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Kazakh protests are a warning for other ex-Soviet autocrats


The bloodshed in Kazakhstan is a bitter end to 30 years in which the ex-Soviet republic had seemed — despite occasional flurries of unrest — an example of stable authoritarianism. Former president Nursultan Nazarbayev had suppressed demand for democratic freedoms by pushing through liberalising economic reforms that sucked in foreign investment and raised living standards. Now, facing the biggest protests in years, presidential successor Kassym-Jomart Tokayev has sacked the government and removed Nazarbayev as head of the security council. Authorities say dozens of protesters and at least 12 police have been killed in escalating violence. A Russian-led military alliance has sent in paratroopers as “peacekeepers”.

One lesson for democracies and autocracies alike is the explosive political risk of rising energy prices — even in a country, like Kazakhstan, with big reserves. Initially peaceful protests were triggered by a rise in liquid petroleum gas prices, used widely to fuel cars in the country’s west. They turned into an outpouring of pent-up anger over corruption, lack of political choice and the dominance of the 81-year-old Nazarbayev’s family and allies in top political and industrial roles.

With no clear leaders or demands, and an upsurge in looting that suggests they may have been infiltrated by criminal groups — or provocateurs — the protests might have struggled to gain the critical mass to turn into a revolution. But Tokayev was sufficiently unsure of his own security forces’ ability to put them down that he invited in the Moscow-based Collective Security Treaty Organization to help restore order. For the first time in its 20-year history, the regional pact is taking part in what it calls joint “anti-terrorism” operations.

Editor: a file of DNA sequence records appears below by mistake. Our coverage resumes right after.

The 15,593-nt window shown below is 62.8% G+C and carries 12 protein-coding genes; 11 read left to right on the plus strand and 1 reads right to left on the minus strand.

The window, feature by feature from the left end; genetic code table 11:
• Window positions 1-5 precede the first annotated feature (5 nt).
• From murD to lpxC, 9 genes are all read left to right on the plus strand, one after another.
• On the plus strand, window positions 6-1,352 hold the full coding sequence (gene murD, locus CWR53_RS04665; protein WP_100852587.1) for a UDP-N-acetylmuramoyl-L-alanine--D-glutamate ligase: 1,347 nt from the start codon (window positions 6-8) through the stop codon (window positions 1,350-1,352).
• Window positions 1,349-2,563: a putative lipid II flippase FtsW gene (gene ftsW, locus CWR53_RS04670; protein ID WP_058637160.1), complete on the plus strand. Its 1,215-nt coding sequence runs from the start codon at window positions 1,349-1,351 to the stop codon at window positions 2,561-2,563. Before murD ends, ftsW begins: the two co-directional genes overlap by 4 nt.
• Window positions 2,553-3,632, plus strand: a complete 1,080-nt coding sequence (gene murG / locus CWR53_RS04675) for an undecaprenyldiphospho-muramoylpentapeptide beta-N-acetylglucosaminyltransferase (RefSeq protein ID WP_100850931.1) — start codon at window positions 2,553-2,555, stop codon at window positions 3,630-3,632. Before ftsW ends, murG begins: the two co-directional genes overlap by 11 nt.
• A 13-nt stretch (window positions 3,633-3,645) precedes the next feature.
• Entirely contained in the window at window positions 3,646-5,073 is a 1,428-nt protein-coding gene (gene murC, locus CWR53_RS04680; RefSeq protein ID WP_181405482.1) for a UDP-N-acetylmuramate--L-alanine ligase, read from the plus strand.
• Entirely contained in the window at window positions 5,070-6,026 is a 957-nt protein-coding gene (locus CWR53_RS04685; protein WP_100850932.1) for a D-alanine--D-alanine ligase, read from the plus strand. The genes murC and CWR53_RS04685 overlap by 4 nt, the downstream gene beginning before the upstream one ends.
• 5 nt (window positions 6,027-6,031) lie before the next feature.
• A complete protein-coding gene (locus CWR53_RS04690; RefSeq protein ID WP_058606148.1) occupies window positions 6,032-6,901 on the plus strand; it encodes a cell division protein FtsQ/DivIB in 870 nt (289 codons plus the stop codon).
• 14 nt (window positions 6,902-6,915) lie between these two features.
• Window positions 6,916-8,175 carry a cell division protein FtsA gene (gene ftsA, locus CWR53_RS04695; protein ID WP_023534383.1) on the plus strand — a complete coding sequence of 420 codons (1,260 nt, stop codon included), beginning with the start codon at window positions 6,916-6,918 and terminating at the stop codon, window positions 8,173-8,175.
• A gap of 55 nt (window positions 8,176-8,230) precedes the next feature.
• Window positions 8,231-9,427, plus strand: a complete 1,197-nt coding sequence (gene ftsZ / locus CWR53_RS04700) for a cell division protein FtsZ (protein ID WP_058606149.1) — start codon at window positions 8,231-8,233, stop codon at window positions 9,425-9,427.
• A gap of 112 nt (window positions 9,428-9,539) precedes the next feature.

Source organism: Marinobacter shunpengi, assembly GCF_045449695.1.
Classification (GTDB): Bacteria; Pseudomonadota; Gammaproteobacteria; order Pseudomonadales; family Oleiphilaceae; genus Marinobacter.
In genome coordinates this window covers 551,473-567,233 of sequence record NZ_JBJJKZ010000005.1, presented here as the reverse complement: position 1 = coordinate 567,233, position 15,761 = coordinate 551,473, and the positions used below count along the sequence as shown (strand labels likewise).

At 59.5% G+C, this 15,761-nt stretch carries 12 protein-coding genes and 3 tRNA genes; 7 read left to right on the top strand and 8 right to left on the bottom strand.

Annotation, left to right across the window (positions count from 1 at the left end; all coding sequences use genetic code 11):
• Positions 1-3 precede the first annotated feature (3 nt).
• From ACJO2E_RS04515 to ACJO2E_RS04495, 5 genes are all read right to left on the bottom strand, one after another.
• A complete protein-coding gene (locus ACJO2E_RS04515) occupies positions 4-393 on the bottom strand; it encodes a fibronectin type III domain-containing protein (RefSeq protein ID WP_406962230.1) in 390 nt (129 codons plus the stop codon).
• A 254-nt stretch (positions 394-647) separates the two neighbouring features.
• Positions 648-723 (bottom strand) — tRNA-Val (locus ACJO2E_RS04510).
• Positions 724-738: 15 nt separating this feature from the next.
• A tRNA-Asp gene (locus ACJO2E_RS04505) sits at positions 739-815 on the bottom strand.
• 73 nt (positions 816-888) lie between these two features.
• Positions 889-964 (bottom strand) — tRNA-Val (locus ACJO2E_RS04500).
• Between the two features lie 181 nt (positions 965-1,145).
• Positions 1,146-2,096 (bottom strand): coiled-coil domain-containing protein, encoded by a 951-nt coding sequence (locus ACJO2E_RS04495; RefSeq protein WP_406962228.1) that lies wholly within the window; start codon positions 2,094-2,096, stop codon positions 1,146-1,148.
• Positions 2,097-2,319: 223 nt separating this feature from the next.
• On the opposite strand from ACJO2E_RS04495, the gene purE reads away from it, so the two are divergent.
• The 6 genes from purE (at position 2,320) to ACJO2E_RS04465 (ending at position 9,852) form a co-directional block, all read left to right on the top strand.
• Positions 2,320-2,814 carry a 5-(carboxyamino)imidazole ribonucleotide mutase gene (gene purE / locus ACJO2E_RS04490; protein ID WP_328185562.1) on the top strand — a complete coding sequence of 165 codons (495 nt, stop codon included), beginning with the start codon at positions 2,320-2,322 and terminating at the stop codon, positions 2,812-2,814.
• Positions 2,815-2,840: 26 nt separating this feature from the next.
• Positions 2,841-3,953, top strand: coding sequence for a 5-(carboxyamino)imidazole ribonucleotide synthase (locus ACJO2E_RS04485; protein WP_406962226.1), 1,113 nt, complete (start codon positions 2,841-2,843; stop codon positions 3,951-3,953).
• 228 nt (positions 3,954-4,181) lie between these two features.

Moscow had reason to accept the request. Alongside Belarus and Russia, Kazakhstan is one of the founders of the Eurasian Economic Union that Vladimir Putin has assembled as a kind of anti-EU and pressed other ex-Soviet states to join. All three countries are also dominated by ageing autocrats. Russia has already had to prop up the Belarusian dictator Alexander Lukashenko after mass protests in 2020. Now it is doing so again in Kazakhstan — where Nazarbayev’s decision to relinquish the presidency in 2019 but remain life-long “Leader of the Nation” had been seen as a potential model for Putin.

Russia’s intervention may prevent the arrival of a new, unfriendly, government in its sphere of influence, in contrast to the revolutions in Ukraine in 2014 and Georgia in 2003. But, as in Belarus, if the Tokayev regime survives, a crackdown on opposition is likely to follow. Discontent will only be driven underground to fester.

Kremlin-linked analysts suggest the CSTO deployment is aimed at heading off a potential civil conflict after weapons appeared among Kazakh protesters. But it may stoke popular resentment, and will leave the country’s leadership, like that in Minsk, more beholden to Russia. China and Turkey, which have also vied for influence in the resource-rich country, are watching closely.

The unrest in central Asia provides an awkward backdrop, too, for next week’s talks with the US and Nato after Russia’s troop build-up around Ukraine. Putin is likely to see it, without foundation, as western interference timed for the eve of the negotiations. Kremlin delegates will surely be instructed to drive through the president’s demands to curb Nato. As he eyes what is happening to Nazarbayev, a man from whom he has drawn inspiration, Putin may be all the more eager for a diplomatic, or failing that military, success that he can sell to his own public.



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